The primary aim of forensic entomotoxicology is to unravel drug-associated mortalities. This study was designed to analyze and determine impacts of multiple drugs (amitriptyline, citalopram, diazepam and morphine) on the development of Chrysomya albiceps larvae. For this purpose, a domesticated pig (Sus scrofa domesticus) was injected with a toxic dose (54.4 mg) of morphine before euthanizing with diazepam (510 mg), citalopram (476 mg) and amitriptyline (5100 mg) by gavage method. A total of five hundred maggots were collected and residual drugs in collected larvae were determined using gas chromatography/mass spectroscopy (GC/MS). Analysis of maggots showed that the Chrysomya albiceps is the major species. All three drugs were quantified (amitriptyline: 91.45 µg/kg, citalopram: 52.03 µg/kg, and morphine: 5.37 µg/kg) in developing larvae. Moreover, our results showed that at an average temperature of 35°C, Chrysomya albiceps reached the third larval stage in 72 hours. These findings clearly articulate that toxic substances alter the biological life cycles of the arthropods, consequently making forensic entomotoxicology essential for certain quantitative analyses and potential effects on the post-mortem interval. This paper represents the first entomotoxicology study in Turkey using multiple drugs.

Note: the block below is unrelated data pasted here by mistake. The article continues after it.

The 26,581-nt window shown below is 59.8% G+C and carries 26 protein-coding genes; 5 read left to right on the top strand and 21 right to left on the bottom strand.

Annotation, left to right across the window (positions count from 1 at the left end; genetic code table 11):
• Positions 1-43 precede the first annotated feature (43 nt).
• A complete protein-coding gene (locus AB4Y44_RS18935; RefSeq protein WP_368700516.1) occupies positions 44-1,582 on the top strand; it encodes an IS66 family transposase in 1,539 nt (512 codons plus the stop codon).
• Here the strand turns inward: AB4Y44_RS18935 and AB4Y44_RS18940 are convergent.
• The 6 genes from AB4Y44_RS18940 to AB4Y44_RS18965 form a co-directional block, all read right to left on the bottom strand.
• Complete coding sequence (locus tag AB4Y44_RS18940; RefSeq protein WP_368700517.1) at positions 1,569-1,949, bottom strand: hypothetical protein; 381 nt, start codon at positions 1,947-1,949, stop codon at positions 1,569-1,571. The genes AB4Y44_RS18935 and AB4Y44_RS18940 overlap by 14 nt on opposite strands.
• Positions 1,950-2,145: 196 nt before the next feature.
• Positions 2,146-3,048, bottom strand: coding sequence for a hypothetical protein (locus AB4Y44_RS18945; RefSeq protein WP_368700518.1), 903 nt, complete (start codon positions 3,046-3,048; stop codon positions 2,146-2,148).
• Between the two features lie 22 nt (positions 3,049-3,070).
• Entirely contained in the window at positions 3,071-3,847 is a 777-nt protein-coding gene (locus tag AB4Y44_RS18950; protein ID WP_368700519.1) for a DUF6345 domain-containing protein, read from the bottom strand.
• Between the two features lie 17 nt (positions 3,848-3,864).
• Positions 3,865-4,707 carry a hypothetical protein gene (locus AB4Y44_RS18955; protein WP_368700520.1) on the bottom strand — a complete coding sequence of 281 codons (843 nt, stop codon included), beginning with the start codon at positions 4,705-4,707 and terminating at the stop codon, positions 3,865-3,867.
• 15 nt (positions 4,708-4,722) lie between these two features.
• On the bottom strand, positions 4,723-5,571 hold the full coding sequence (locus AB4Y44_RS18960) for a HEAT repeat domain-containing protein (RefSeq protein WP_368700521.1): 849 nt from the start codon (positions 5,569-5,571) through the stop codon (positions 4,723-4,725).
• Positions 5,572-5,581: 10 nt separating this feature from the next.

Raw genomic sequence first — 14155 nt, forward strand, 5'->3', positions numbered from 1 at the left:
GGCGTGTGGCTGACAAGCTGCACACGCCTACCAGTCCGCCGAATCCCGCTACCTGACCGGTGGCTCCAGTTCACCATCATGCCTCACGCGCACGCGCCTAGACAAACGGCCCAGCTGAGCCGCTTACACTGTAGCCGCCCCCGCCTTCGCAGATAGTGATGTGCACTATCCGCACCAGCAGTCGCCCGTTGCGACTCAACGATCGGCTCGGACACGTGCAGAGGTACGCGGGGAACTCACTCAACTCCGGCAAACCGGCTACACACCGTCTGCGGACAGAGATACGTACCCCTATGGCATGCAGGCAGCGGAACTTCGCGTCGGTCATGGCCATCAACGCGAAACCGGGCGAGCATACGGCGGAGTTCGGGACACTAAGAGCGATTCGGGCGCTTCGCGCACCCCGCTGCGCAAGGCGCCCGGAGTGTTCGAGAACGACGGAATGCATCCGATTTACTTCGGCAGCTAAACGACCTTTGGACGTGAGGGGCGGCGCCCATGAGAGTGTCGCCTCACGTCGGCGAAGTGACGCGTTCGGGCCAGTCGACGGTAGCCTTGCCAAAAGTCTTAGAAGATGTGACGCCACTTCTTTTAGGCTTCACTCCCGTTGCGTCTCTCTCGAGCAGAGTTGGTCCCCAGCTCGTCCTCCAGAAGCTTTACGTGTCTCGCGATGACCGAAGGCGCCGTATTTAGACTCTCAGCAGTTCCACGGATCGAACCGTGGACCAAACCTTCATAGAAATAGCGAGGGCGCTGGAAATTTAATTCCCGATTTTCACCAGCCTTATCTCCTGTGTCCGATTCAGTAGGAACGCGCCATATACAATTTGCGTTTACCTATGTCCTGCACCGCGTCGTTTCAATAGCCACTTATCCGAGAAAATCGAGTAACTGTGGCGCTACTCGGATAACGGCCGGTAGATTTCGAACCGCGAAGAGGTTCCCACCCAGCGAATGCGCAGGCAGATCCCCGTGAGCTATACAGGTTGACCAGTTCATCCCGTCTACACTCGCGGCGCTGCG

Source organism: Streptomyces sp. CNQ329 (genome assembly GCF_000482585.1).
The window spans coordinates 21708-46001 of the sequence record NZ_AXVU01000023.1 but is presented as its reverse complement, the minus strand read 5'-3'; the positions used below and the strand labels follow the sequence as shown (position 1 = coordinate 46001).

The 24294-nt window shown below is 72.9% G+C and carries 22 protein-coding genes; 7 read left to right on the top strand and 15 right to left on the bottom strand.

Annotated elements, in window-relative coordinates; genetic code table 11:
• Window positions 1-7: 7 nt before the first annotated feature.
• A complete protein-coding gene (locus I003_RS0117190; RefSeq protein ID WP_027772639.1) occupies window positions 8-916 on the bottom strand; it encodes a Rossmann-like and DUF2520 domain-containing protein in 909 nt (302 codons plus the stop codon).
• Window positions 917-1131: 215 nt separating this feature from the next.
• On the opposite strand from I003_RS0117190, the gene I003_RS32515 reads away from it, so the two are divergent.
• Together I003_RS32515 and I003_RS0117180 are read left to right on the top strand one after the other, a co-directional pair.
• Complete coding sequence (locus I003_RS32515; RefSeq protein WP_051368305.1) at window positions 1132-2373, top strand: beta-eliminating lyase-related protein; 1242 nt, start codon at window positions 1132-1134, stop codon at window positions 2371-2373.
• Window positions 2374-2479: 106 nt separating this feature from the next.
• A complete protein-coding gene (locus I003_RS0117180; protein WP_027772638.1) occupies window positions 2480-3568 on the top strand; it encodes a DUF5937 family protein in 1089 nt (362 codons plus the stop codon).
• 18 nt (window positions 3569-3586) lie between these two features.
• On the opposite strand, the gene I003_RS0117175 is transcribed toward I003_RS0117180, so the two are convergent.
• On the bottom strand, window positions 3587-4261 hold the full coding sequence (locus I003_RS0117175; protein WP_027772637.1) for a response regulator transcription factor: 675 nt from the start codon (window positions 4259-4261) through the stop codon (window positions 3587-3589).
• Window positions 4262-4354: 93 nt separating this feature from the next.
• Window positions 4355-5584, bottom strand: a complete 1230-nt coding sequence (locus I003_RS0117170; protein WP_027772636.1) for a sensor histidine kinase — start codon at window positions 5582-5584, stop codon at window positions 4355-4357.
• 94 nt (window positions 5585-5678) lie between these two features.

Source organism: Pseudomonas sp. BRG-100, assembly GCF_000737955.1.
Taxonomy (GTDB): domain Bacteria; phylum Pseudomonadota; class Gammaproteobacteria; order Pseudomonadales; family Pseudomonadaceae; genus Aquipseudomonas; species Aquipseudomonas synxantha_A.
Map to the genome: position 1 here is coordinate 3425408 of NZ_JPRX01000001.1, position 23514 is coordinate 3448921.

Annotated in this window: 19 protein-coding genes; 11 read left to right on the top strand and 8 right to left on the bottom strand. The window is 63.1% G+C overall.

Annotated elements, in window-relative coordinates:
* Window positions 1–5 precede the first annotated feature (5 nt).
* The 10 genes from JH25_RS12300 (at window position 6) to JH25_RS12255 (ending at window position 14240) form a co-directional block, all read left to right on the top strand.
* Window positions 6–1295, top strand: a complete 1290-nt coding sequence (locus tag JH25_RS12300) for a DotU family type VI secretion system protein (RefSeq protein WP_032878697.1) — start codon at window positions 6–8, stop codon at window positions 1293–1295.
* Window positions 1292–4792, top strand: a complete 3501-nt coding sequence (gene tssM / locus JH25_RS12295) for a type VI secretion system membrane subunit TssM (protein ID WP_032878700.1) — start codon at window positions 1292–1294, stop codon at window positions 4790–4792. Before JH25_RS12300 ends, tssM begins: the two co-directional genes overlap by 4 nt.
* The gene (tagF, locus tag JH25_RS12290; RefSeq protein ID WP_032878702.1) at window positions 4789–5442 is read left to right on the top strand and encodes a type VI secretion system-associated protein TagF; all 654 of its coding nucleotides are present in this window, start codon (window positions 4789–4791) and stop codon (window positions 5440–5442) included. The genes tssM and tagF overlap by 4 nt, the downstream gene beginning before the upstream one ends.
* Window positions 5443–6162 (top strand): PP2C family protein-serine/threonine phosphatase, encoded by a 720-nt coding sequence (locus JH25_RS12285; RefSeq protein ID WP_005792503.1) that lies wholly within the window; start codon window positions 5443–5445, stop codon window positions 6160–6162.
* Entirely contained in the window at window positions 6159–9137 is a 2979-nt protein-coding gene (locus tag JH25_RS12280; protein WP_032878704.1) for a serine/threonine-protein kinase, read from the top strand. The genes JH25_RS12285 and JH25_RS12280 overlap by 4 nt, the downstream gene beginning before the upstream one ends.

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Vol. 128 • No. 1